Power bridge to link Lithuania with Sweden

April 27, 2009 at 2:01 pm 2 comments


As the BNS informed The prime ministers of the three Baltic countries agreed in Vilnius on 27th of April that an undersea power cable Swedlink would be built between Sweden and Lithuania.

Lithuanian, Latvian and Swedish energy companies should have equal shares in the project.

This is envisaged in a joint declaration signed by the three prime ministers.

According to the declaration, the decision was made in view of the progress achieved and of technological, financial and economic aspects.

“The Baltic countries have proved once more that they are capable of finding the solutions acceptable to all parties in pursuit of a common objective,” Lithuania’s PM Andrius Kubilius said to the BNS.

According to him, the route of the cable was not that important with the common Baltic market in place. The most important was to implement the project as soon as possible, he said. “This is a common interest of all three Baltic countries. Today’s agreement will benefit all countries involved in the project.”

European Energy Commissioner Andris Piebalgs welcomed the agreement.

“I welcome this agreement. The new link will provide a framework for the Baltic and Nordic countries to trade in electricity. This is the first specific result of work undertaken by a high-level group on the connection of energy networks of the Baltic Sea countries formed by Commission President Jose Manuel Barroso last October,” he said.

Matthias Ruete, the Director General for Energy and Transport of the European Commission, told BNS on Monday that the integration of the Baltic markets was the most important thing, more important than the route of the cable.

“The most important thing is the market integration. The security of energy supply is relevant for all countries, hence this issue cannot be solved for the benefit of one country at the expense of the others,” he said.

The Prime Ministers of Lithuania, Latvia and Estonia also agreed to establish an open and transparent common Baltic electricity market based on Nordpool – the Nordic electricity market – model by 2013 at the latest.

“The creation of electricity market shall be launched with no delay, we shall bring the dominance of energy monopolies to a halt. Here, in Lithuania, we shall initiate actual, and not “paper” actions for the creation of electricity market immediately. We are already behind Latvia, which has advanced well in this regard. Free electricity market means functioning competition, a possibility for all users to choose an electricity supplier instead of buying electricity from one supplier, as it is now. The experience of Nordic countries shows that it will be advantageous for electricity users since competition will bring the prices of electricity down,” Kubilius said.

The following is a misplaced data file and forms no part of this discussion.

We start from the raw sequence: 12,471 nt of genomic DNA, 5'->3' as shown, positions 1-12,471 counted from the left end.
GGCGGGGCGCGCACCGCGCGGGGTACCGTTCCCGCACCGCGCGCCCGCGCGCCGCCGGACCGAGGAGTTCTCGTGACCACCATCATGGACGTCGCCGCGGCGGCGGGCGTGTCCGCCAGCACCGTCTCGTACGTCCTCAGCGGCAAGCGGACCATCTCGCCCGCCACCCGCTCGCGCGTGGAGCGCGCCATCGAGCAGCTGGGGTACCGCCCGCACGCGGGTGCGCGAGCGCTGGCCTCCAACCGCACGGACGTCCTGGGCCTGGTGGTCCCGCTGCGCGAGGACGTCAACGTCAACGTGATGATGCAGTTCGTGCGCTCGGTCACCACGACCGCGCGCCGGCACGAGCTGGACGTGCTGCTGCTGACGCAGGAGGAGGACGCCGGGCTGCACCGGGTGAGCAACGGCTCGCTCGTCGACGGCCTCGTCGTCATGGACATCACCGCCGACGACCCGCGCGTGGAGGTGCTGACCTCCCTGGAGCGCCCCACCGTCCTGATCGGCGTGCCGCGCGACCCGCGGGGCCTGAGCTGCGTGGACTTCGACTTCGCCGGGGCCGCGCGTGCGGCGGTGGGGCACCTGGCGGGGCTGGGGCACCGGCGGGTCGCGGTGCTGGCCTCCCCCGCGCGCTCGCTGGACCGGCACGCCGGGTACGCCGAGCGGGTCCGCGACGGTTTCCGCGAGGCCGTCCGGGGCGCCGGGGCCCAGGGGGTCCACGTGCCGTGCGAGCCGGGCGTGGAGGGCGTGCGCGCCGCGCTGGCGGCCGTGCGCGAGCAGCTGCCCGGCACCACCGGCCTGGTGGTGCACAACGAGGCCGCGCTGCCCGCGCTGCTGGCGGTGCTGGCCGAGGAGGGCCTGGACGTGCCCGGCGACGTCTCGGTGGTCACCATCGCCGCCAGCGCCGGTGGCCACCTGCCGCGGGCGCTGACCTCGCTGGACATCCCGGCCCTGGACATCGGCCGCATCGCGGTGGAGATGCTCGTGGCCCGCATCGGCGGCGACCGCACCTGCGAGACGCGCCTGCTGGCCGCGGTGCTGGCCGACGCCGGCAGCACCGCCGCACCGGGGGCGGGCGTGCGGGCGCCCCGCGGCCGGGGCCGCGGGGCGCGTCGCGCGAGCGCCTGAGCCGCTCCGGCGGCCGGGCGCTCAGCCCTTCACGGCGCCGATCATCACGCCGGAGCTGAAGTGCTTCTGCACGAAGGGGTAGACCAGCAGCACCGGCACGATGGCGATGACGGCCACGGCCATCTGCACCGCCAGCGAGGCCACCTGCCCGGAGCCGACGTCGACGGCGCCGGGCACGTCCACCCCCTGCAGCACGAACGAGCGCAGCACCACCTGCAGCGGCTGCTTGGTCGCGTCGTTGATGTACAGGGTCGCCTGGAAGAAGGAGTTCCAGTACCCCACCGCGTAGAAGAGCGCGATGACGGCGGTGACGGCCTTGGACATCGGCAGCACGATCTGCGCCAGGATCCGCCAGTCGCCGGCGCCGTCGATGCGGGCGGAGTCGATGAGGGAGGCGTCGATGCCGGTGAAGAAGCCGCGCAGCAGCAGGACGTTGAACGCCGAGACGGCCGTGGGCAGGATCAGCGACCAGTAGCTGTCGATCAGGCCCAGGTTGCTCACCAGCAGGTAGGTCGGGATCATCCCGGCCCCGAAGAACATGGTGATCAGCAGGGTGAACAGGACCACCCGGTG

After the approval of economic recovery action plan by the European Parliament and the Council, the EU would be ready to allocate significant financial support of 175 million euros (LTL 604 mln) for this project, Piebalgs said. As outlined in the declaration, alongside the construction of the power link those funds would also be used for the improvement of transmission grids in the western part of Latvia.

The declaration also highlights the need to support preparatory works for the building of a power link between Lithuania and Poland and continue cooperation on the implementation of new Lithuania’s nuclear power plant.

As agreed by the Baltic Prime Ministers, a joint application for the EU funds would be submitted by May 15 and a study of the seabed would be conducted in summer. As projected, the power link with Sweden could be built in four or five years.

The participants of Vilnius conference also discussed other relevant regional energy issues.

Source BNS


Entry filed under: Baltic States, Economics, Energy, Estonia, EU, Finland, Latvia, Lithuania, Northern Europe, Norway, Poland, Scandinavia, Sweden.

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2 Comments Add your own

  • 1. Charlotte Wilson  |  May 1, 2009 at 6:55 pm

    I am concerned about your Chernobyl-era nuclear power facilities. I have a solution for developing a new power system for your country. Visit my website, then email me. No time to waste.
    Charlotte Wilson

  • 2. Charlotte Wilson  |  May 7, 2009 at 2:36 am

    What about the Spanish company that will build the gas turbine power plant, taking the place of nuclear? At least that will be better than another nuclear plant, but why not power without either. See: http://www.worldviewopinion.com/blog/_archives/2009/5/5/4175826.html


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